Marketing consultants are bombarded by daily considerations of What for our clients. What’s the right message? What’s the right channel? What angle do we take so the right people notice what we have to say? Those are all vital questions, the daily essence of what we do. That being said, most people never really consider something much more fundamental – Why it all works.
Not the strategic Why as in goal and content development, but a larger, more primitive one. Why does buzz help business at all? Why is getting the right message in the right place at the right time such a valuable thing?
There isn’t one simple answer to that question. Like a bad political debate, everyone’s got an opinion, so here’s mine …
People are social creatures at our core – that’s an undisputed fact. This is the reason we look at new photos on Facebook, the reason we follow people who say funny things on Twitter, and the reason we even bother to keep up with the news. This innate drive to know what other people are doing and what else is going on is the motivation that makes us care what others have to say.
On some basic level, this stems from the fact that we need other people to give us answers.
That thought might sit too well at first, but give it a moment.
In the late 70s and early 80s, a couple of social science researchers out of Harvard, Martin Fishbein and Icek Ajzen, were two of the leading minds in the world on the subject of human attitude formation (who says you’ll never use what you learned in college?). Together, these two extraordinarily intelligent individuals did an insane amount of research that led them to some remarkable discoveries about how the human mind works. Using this, they came up with a very complex theory that attempts to explain how and why we make the choices we do – they called it the Theory of Reasoned Action.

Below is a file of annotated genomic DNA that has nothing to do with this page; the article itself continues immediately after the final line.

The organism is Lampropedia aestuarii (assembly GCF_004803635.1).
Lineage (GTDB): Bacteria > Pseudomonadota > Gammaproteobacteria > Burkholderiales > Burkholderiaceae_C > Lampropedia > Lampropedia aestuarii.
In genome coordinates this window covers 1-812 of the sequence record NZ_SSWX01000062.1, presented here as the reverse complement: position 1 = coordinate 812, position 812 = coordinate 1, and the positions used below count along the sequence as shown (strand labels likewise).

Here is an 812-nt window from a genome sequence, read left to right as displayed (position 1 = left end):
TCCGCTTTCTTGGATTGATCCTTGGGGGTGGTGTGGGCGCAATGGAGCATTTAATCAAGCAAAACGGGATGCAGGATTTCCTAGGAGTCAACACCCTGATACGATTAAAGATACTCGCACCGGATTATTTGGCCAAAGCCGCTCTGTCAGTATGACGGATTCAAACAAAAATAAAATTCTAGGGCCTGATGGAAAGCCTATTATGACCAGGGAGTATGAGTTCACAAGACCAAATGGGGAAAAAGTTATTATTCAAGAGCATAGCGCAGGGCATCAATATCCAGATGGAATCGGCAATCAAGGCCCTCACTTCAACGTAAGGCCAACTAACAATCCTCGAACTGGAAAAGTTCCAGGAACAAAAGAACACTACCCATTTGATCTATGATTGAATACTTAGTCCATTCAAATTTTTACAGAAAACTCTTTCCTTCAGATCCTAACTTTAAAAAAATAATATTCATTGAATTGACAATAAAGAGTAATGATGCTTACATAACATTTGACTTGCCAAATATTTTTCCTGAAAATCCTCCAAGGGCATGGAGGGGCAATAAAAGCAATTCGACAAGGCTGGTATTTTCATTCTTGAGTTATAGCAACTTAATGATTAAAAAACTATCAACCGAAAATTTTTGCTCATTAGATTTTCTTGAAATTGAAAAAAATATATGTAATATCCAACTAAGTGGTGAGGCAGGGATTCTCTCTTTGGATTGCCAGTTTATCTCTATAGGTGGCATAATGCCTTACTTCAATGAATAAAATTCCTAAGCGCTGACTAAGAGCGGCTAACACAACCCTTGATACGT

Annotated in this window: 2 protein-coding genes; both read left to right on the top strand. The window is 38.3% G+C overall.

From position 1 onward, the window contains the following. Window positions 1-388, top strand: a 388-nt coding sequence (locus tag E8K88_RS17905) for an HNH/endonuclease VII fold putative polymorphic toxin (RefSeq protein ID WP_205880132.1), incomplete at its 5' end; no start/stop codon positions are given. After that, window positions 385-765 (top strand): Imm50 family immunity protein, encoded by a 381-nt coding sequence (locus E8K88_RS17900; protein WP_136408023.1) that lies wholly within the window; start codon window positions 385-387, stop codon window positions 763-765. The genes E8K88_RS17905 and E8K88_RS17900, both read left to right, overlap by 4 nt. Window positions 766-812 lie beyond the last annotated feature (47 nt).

As a very brief, selective and completely inadequate summary of this monumental piece of work, Fishbein and Azjen came to the following conclusion (among many others): A lot of our action as individuals is dictated by social influence.
I’m a self-proclaimed independent thinker. I hated this the first time I heard it. But when I gave it some context, I started to come around.
Think about what you do when you need information. Regardless of whether you search online, make a phone call or ask a question to someone you know, you’re turning to a resource provided by someone else. We become social because when we need information, we have to have other people’s input. And the people we rely on most become very influential to our own opinions.
This idea is a hot-button issue across marketing and social media landscapes today – it’s called “Thought Leadership.” It’s the Holy Grail for people like us, the overriding What we want for our clients. “Thought Leaders” own a space. People seeking information pay attention to What they have to say. Most importantly, “Thought Leaders” have influence.
So back to the big question of Why. Why does buzz help your business? Because it amplifies your voice and expands your influence.
We’re all social beings, whether we’d like to admit it or not. At the very least, we need other people to help us solve problems and get us information. We have to have their input to form our own opinions and figure out what makes sense on our own. If you can be the source of that information as a business or a business owner, people will keep coming back – and they’ll tell others.
That’s Why it all works. Buzz around your business establishes you as a resource, as a go-to point of contact.
It’s an involved process, it takes time, but it in my most humble of opinions, it is an incredibly valuable thing.